Family Communication

By Chris Segrin; Jeanne Flora | Go to book overview

CHAPTER THREE
Family Interaction Patterns: Norms
and Networks, Routines and Rituals,
Stories and Secrets

Many people claim to be in the constant pursuit of more “family time” (Daly, 2001). Each year people make a (New Year) resolution to spend more family time together: to eat dinner together more often, to spend more time talking to their children, to take a family vacation. Some dual-earner couples go to great lengths to rearrange job schedules in order to spend more time with their children. People even turn down jobs to spend more time with their families. As Rivenburg (2002) argues, the “family thing” is so revered in our society that people have invoked the “more time with family” excuse as a face-saving way to quit a job before getting fired. Even if it is only an excuse, the fact that people view more family time as a viable excuse reveals that our society at least claims to respect family time. But are people spending more time interacting with our families now than at other times in the past? What is family time anyway? And what matters more? The quantity of time we spend interacting with family members or the quality and symbolic meaning of the interaction?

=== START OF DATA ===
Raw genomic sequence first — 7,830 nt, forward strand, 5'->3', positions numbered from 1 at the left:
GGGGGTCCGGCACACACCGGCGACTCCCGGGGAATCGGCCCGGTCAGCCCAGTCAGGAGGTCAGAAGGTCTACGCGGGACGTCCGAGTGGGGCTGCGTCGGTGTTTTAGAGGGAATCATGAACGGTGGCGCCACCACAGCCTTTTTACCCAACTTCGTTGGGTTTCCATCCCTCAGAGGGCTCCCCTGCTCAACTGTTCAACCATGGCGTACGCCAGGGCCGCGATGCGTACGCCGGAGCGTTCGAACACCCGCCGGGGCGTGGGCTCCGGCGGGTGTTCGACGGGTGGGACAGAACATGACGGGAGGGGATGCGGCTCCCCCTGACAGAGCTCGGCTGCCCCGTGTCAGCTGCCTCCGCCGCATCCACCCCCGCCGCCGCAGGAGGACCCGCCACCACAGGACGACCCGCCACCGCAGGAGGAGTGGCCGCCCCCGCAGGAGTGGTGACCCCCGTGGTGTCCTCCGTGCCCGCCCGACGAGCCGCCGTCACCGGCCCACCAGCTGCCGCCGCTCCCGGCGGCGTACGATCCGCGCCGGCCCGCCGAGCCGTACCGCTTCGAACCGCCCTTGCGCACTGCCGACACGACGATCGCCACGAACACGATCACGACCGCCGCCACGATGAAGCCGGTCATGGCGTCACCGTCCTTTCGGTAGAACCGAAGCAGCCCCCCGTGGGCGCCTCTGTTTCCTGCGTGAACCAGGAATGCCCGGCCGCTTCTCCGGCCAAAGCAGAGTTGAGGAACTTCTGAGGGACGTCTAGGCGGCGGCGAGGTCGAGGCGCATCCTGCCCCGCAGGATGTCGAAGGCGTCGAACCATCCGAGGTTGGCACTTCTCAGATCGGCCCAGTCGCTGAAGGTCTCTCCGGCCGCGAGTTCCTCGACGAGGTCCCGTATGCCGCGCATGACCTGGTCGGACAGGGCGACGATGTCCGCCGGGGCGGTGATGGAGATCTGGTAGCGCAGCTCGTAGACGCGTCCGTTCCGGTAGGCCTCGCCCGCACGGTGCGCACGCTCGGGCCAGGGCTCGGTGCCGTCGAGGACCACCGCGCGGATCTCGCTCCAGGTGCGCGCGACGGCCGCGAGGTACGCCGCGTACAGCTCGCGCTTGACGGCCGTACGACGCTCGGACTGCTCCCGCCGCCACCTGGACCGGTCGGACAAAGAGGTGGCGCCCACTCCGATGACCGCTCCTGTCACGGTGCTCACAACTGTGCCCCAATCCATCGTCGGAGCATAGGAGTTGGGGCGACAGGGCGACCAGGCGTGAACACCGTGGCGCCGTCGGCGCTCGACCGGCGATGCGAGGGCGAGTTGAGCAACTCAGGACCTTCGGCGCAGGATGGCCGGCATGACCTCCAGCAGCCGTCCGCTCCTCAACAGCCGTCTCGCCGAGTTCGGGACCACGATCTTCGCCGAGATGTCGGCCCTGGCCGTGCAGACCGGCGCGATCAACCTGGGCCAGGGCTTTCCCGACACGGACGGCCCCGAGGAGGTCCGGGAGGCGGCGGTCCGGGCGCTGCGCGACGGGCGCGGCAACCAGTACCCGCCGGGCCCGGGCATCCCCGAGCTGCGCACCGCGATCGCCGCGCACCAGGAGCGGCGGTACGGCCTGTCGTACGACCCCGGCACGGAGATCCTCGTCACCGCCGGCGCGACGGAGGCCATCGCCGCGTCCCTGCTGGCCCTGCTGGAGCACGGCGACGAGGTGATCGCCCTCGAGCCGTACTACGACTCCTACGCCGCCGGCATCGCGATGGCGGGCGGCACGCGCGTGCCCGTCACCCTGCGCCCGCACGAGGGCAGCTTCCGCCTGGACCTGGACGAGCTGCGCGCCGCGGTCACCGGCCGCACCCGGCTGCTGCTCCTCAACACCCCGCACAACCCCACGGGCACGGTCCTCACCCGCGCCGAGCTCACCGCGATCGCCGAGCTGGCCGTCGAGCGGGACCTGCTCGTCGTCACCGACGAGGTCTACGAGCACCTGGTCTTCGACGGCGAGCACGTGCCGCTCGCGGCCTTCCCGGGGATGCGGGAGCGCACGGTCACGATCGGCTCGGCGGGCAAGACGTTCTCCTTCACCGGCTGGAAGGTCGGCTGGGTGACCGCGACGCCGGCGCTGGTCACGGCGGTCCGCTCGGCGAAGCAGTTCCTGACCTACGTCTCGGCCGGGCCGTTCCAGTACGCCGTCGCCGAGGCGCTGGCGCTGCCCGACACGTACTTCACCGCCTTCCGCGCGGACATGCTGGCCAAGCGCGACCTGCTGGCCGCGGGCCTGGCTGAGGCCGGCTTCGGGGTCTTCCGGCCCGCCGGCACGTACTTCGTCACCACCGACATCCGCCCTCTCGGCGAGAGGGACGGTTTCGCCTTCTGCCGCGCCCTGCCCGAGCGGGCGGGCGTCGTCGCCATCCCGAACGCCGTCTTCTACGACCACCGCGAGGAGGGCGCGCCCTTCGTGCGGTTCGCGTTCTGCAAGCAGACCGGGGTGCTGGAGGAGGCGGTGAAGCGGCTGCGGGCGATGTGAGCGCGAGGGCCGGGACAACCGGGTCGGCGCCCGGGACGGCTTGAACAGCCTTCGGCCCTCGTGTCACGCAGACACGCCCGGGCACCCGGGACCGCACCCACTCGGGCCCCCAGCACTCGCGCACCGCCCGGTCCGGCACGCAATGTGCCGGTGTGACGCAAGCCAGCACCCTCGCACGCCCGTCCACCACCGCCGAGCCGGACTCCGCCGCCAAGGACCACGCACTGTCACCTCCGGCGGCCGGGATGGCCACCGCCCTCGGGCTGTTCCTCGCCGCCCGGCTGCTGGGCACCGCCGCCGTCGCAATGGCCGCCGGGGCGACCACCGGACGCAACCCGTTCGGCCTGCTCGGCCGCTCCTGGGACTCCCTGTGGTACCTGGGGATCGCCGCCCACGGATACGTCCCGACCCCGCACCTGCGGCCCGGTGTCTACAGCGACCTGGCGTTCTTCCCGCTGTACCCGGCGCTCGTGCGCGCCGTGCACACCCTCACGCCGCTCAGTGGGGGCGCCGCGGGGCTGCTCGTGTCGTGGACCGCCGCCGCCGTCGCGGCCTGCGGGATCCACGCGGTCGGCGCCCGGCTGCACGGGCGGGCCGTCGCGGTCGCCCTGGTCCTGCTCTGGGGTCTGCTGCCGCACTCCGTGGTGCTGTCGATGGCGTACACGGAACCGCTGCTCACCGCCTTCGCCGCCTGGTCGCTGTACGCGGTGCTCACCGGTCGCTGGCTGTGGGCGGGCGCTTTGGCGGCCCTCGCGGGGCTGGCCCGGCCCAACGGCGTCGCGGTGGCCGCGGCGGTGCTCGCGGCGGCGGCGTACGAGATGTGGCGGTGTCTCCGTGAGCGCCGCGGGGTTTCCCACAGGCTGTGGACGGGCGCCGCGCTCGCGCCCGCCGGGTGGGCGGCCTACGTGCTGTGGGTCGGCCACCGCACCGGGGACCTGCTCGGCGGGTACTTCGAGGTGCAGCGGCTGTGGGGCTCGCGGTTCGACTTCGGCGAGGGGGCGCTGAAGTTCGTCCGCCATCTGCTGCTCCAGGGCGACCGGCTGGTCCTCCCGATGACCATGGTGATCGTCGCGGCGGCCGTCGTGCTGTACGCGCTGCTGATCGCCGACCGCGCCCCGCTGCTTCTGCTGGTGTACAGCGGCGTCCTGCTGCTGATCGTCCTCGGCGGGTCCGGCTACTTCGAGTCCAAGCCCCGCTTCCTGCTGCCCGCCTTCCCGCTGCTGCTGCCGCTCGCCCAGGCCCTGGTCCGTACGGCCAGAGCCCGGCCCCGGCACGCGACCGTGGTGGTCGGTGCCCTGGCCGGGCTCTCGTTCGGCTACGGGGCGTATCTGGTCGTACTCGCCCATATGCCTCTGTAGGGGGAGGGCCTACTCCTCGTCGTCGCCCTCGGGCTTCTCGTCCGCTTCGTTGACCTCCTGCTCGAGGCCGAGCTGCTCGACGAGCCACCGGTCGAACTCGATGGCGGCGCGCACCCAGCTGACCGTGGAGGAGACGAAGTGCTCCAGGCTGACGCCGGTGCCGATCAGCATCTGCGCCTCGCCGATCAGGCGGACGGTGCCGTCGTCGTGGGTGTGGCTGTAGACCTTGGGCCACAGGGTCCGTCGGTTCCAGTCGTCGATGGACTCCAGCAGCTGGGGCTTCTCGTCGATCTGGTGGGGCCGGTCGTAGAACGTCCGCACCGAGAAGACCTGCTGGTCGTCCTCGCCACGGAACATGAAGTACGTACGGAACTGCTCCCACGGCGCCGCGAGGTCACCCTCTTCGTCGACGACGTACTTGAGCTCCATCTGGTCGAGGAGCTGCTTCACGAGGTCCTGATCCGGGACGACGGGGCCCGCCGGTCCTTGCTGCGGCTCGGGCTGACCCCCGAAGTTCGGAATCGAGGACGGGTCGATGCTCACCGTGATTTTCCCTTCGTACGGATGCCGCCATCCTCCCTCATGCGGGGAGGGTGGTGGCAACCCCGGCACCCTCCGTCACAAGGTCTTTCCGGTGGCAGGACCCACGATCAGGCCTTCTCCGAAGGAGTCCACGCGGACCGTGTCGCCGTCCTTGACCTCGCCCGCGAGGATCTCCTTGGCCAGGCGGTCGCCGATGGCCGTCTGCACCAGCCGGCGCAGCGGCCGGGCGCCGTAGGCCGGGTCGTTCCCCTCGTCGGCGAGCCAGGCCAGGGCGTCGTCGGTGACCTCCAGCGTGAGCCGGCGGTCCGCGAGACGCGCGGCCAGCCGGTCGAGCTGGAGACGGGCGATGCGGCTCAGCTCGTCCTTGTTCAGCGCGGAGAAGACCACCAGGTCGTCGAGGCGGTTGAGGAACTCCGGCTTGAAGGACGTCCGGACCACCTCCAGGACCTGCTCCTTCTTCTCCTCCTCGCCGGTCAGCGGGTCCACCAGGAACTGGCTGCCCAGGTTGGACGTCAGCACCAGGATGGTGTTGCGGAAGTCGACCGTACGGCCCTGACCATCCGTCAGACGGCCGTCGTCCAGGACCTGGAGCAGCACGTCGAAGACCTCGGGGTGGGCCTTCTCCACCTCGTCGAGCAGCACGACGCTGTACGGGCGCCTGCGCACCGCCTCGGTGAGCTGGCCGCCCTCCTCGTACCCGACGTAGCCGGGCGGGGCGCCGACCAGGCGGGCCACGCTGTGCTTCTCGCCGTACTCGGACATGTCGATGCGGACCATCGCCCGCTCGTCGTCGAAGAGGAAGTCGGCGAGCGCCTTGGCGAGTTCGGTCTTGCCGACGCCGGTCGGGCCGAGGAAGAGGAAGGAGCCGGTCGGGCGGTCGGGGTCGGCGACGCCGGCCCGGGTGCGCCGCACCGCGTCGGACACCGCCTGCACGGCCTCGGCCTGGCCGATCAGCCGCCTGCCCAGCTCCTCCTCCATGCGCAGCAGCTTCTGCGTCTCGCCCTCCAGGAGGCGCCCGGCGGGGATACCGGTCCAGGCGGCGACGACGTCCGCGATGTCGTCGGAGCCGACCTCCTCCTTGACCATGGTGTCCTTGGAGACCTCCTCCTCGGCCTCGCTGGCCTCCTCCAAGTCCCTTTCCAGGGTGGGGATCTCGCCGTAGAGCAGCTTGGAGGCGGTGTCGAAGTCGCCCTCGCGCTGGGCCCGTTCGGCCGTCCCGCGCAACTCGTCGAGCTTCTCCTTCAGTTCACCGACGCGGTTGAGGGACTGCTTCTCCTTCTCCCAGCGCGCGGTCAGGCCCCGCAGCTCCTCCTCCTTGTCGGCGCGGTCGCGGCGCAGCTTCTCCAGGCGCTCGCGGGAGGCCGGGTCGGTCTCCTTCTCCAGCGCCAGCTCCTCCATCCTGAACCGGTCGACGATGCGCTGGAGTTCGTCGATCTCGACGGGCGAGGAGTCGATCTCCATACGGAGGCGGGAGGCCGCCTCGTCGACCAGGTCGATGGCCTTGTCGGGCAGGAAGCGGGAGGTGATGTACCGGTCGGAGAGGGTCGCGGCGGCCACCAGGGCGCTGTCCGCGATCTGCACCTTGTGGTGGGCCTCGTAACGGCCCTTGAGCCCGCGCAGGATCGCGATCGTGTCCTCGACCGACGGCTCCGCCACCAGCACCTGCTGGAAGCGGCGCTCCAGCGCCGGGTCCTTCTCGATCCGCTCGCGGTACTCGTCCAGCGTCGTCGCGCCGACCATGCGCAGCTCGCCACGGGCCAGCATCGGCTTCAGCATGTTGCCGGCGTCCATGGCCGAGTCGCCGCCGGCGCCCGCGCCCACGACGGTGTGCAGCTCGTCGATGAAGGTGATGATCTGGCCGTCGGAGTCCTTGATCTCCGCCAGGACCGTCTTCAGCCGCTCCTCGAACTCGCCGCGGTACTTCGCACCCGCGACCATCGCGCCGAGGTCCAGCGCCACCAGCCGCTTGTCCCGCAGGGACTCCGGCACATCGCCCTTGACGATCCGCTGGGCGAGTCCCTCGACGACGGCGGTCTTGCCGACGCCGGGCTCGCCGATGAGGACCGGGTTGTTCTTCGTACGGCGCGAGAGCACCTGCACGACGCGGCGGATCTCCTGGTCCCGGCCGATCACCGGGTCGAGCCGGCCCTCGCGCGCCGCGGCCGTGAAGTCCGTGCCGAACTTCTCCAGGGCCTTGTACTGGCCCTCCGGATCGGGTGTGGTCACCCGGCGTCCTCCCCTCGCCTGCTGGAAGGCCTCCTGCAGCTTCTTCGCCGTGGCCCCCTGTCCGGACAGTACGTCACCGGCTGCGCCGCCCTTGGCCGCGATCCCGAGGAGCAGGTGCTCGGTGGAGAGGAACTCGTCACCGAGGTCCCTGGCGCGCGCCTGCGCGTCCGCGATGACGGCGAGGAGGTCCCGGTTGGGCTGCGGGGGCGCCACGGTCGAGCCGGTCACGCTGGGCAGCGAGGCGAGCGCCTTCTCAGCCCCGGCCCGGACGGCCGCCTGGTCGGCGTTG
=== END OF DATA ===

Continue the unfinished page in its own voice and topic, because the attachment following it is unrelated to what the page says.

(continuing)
In this chapter, we begin to answer questions about the amount of time families spend together by exploring norms and networks for family interaction. Then we spend a majority of the chapter studying the meanings that are formed and renegotiated through symbolic family interaction. Our analysis of family routines reveals the patterns that emerge in family interaction. Often these patterns become ritualized, meaning they take on symbolic meaning. For example, the routine of a mother brushing her young daughter's hair before bed every night may be more than an instrumental task. The task takes on the status of ritual when it is repeatedly enacted as a means of symbolizing something—possibly care and attentiveness in the relationship. In rituals, the actual interaction is less important than what the interaction symbolizes. Everyday rituals (e.g., a child's bedtime ritual and dinnertime rituals) can help make sense of daily family life and symbolize family roles, rules, and bonds of connection. During times of stress and transition, rituals, even ones so simple as the dinnertime ritual, can take on heightened meaning and impact. Formal rituals (e.g., weddings, religious holidays, and graduations) serve to transmit family values and publicly mark transitions in a way that produces memories. Some rituals even symbolize negative family themes (e.g., when an annual family Christmas celebration predictably reveals power struggles and strained relationships).

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